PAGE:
Free Lunch: The Power of Segmentation by Rob Ristagno, founder and CEO of the Sterling Woods Group

I remember a business school professor proclaiming, “diversification is the only free lunch.” He meant that diversification is the only technique in finance that simultaneously lowers risk and increases returns (click here if you don’t believe me).

I’d argue that there’s another free lunch in the business world: segmentation. Segmentation allows companies to simultaneously lower marketing costs and increase sales.

When I’ve led formal segmentation projects, I’ve seen incredible results, like a 50 percent increase in email conversion rates, a 10 point increase in profit margins, and a $300,000 reduction in marketing spend without a drop in sales.

So what exactly is segmentation, and what can it do for your business? Let’s take a closer look.

What is Segmentation?

Segmentation is the process of dividing your customer base into identifiable categories based on their wants, needs, and characteristics.

It’s impossible for one company to meet the needs of all their customers with one product or service. Segmentation allows you to create marketing materials and offerings that are tailored to each subset of your customer base. By breaking your entire customer pool into smaller segments, you can target each group in the way they want to be targeted.

Won’t Segmentation Limit My Sales?

No! This is a common concern. Many businesses are afraid to zoom in on a subset of the market for fear that it will damage their chances of success with the broader population. But the opposite is actually true. Companies both big and small benefit immensely from segmentation.

Let’s take a giant, mass-market company as an example. McDonald’s has something for everyone, so they must target everyone all at once, right? Actually, no. McDonald’s relies on segmentation. Three of their sample segments are travelers, teenagers, and busy moms. This make sense once you look at their marketing activities.

They target travelers by placing locations in key travel spots, like along highway exits and in airport terminals. Teenagers are drawn in by the high quantity, low quality offerings on their Dollar Menu. Meanwhile, the Play Places in their restaurants and toys in their Happy Meals keep kids distracted and give busy moms a break.

So if you’re afraid that focusing on a segment will stunt growth, think of it this way: You can always hone in on more than one segment to grow your business. But trying to be everything to everyone is costly, and it doesn’t work.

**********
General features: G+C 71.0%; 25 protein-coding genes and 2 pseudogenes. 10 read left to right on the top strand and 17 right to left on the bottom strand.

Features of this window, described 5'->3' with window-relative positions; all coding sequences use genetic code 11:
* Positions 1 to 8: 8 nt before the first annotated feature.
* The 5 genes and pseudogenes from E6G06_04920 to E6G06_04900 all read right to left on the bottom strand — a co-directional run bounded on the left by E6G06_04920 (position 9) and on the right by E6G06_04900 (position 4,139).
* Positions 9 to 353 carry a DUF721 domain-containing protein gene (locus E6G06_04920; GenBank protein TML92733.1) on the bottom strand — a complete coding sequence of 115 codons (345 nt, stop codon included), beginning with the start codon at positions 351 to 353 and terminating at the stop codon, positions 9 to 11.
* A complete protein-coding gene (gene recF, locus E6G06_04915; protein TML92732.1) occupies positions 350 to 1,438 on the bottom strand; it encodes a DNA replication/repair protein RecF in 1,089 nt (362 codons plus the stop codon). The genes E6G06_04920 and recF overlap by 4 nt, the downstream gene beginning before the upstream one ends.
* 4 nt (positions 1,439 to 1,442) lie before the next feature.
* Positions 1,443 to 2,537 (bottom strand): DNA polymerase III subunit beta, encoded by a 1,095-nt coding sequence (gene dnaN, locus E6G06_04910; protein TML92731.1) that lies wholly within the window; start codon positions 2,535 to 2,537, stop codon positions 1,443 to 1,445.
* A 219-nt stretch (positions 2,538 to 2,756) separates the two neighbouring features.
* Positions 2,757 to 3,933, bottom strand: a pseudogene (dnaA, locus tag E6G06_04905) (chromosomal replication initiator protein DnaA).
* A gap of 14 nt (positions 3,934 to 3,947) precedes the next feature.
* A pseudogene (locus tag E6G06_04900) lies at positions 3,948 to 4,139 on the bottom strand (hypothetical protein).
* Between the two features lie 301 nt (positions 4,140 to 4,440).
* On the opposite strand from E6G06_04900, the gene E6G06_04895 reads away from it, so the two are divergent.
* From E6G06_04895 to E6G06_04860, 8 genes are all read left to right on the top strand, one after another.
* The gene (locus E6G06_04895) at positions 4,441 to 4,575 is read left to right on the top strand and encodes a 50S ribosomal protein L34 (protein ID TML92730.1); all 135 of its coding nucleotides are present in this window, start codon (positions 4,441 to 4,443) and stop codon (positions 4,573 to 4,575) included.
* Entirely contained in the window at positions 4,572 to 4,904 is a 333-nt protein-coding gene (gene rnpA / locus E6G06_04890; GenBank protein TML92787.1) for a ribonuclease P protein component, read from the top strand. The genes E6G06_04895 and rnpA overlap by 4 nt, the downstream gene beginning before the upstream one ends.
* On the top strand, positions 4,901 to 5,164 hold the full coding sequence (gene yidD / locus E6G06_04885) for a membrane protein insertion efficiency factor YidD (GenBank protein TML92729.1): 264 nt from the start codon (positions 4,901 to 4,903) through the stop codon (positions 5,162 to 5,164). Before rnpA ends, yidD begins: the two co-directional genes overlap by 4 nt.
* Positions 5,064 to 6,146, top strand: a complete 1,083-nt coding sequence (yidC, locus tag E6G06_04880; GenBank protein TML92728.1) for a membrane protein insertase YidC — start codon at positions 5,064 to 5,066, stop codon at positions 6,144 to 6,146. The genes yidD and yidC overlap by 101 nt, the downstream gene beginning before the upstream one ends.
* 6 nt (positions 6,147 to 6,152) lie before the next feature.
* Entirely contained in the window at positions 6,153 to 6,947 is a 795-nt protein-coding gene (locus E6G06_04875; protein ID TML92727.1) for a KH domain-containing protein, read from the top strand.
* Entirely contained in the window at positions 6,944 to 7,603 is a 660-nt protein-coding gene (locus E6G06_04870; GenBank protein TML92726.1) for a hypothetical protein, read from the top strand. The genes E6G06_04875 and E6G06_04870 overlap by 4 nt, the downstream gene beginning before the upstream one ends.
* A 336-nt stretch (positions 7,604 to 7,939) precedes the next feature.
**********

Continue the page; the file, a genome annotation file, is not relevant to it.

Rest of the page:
Why Does Segmentation Work?

In short, segmentation helps companies in two ways. First, it increases empathy with customers. Second, segmentation helps leaders make better tradeoffs in a world of limited resources.

By focusing on a niche, firms can precisely dial in on the needs and wants of their target audience. Personalization has become increasingly important to consumers, so if you can show people that your brand gets them and is here to help, you can win major brownie points.

Plus, once you develop an understanding of your target market, you can do a better job allocating money and time. For example, let’s say you are building a new website aimed at Millennials. You only have the resources to implement five out of the ten conceptualized features. If you have a good grasp on your target segment, then you can evaluate the options based on Millennials’ prioritization and go from there.

How Do I Segment?

There are four primary ways to segment your customer base: behavioral, demographic, psychographic, and geographic.

behavioral segmentation clusters together consumers who act similarly. These behaviors might be things like when, what, and how they buy or browse. Modern predictive analytics focus on this type of segmentation. Think about the Amazon recommendation engine. Many research projects have shown this is the most effective type of segmentation.

Demographic segmentation divides your audience based on observable traits about the customers’ age, gender, ethnicity, etc. Demographic segmentation is popular because it’s easy to measure these attributes. Most beauty care product companies segment based on gender, for example.